….is a phrase “used to convey that something is drearily predictable or familiar”, according to Google. With this definition in mind an inspector dealing with a flawed enforcement notice directed at storage containers in Dorset could not have been blamed for feeling that the task before him was just a bit same old, same old.
Inspectors are made of sterner stuff, however, so he set to and corrected the notice, putting right mistakes that he has no doubt put right many times before. We have set out his corrections below – readers new to enforcement matters or dealing with them on an irregular basis might wish to make a note. Here he goes:
“First, the allegation describing the use of land for “siting” containers is inadequate. The principle established long ago in the Court of Appeal judgment in the case of Wealden District Council v Secretary of State for the Environment [CA 1988] applies here: where an enforcement notice is directed at the placing on land of a movable object (in the Wealden case, a caravan), the mere “siting” of the object is not a sufficient allegation, because that is not the real use of the land. To define the use of the land properly, the allegation has to describe the purpose for which the object or objects are on the land.”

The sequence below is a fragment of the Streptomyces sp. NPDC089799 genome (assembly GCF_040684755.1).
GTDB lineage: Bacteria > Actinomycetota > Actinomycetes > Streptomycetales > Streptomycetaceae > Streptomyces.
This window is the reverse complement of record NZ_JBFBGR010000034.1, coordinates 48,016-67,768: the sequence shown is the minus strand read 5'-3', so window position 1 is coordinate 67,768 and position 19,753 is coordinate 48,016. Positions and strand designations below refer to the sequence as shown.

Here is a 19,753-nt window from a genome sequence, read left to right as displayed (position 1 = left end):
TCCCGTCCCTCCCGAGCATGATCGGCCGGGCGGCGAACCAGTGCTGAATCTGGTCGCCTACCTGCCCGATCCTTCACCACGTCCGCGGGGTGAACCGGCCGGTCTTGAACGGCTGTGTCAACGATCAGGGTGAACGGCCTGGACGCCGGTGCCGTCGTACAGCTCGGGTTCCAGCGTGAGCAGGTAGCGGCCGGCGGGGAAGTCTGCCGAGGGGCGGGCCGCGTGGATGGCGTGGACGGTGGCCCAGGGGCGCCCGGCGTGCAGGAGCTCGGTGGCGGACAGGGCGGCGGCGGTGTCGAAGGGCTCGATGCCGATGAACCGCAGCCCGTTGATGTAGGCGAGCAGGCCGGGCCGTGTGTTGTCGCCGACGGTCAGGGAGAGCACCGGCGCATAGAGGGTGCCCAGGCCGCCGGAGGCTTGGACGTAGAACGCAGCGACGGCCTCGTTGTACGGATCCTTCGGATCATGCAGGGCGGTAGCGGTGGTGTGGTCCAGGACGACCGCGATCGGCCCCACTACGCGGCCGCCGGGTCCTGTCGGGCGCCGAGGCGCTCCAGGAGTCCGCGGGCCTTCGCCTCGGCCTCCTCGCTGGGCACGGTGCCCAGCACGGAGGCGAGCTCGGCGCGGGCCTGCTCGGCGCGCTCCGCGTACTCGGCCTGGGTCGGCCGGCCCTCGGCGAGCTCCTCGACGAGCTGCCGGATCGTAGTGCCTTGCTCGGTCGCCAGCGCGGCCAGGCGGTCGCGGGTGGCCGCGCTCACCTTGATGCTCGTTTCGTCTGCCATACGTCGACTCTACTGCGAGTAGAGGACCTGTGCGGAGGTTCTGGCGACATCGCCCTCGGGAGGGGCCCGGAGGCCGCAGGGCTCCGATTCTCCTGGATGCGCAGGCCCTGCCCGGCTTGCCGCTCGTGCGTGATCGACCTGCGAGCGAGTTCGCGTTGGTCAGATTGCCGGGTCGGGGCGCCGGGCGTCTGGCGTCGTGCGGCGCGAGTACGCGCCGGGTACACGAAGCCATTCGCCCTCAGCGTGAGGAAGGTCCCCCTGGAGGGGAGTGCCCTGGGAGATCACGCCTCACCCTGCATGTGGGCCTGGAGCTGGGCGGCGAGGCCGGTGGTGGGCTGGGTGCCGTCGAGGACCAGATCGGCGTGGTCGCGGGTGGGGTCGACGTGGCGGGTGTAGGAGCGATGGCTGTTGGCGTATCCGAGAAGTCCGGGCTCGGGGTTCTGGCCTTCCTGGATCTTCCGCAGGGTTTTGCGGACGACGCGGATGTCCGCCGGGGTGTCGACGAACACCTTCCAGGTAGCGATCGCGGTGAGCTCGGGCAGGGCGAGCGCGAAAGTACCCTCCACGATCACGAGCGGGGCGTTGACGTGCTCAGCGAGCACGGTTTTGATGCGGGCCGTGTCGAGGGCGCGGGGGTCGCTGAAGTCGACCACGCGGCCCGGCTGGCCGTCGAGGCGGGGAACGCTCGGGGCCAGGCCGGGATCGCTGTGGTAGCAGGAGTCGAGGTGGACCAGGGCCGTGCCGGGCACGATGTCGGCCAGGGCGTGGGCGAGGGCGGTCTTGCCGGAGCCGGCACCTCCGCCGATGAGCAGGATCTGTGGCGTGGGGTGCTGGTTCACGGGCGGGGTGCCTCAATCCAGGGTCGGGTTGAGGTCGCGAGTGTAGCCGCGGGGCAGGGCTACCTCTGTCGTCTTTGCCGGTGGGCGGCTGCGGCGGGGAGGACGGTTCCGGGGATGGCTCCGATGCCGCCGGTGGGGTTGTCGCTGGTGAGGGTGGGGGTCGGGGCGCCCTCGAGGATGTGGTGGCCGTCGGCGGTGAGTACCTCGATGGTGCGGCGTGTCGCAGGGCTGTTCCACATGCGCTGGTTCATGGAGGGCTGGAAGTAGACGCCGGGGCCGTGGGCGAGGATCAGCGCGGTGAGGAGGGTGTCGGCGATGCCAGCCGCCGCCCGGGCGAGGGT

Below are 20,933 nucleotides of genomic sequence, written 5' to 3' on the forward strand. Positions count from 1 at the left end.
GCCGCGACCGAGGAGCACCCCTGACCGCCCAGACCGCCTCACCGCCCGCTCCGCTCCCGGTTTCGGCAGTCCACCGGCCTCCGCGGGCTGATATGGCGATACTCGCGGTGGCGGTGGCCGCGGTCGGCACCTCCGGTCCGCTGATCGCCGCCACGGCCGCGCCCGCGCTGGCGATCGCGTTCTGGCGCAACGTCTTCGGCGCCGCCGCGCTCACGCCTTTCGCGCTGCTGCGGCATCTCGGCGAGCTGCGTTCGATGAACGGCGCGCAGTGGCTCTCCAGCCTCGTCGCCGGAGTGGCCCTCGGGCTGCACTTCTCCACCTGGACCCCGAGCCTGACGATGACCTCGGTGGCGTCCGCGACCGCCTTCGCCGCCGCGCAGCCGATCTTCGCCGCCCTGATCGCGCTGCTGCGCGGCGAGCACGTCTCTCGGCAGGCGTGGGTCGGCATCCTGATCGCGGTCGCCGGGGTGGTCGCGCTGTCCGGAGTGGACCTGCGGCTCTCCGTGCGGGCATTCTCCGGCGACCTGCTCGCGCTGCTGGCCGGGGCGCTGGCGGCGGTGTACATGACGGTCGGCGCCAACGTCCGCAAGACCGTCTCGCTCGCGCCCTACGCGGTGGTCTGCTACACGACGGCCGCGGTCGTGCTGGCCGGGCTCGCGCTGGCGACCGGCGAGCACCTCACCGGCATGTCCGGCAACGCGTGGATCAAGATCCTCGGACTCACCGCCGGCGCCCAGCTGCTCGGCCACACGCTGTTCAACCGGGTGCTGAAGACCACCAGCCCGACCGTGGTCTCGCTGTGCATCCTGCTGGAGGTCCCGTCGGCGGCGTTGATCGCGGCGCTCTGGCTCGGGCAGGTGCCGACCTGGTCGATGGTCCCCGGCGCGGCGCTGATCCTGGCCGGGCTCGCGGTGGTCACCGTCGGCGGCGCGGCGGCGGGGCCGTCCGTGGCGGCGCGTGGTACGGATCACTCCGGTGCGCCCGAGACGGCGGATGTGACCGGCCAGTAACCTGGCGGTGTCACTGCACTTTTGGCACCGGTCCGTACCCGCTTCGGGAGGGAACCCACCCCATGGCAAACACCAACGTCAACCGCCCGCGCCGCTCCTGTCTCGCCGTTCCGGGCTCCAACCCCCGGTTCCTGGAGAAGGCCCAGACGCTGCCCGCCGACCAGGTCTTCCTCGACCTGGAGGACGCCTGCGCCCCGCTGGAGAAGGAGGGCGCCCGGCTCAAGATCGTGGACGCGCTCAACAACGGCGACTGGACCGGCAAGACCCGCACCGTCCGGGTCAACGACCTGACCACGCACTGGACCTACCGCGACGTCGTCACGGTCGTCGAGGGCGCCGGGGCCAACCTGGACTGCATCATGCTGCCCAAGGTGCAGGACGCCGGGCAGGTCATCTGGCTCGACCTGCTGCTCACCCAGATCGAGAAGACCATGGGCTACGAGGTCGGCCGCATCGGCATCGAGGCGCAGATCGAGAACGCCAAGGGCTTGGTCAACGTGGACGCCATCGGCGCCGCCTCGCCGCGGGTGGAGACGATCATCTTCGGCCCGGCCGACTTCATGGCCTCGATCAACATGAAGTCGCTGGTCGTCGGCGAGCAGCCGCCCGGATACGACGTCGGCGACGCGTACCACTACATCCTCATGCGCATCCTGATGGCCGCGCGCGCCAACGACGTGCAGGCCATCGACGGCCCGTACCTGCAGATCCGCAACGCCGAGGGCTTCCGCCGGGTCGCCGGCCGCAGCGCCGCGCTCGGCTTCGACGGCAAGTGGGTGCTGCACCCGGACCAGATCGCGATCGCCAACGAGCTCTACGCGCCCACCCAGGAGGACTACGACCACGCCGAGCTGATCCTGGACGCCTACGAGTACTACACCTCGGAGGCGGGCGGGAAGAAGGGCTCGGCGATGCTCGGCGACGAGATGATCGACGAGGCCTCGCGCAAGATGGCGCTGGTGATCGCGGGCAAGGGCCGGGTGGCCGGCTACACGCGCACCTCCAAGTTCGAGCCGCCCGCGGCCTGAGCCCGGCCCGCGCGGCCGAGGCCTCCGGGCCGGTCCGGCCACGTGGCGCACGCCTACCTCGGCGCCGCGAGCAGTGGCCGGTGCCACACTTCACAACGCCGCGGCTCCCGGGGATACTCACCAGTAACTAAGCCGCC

“Second, the mere “use” of land does not amount to “development” as defined in Section 55 of the 1990 Act. It is the act of making a material change of use which is development requiring planning permission.”
“The third fault in the enforcement notice is that the requirement to leave the land in “a satisfactorily tidy condition” is imprecise. What may appear unsatisfactorily untidy to one person may be satisfactorily tidy to another person.”
For further elaboration, check out (DCS Number 400-014-704).
The following DCP section is relevant: 4.533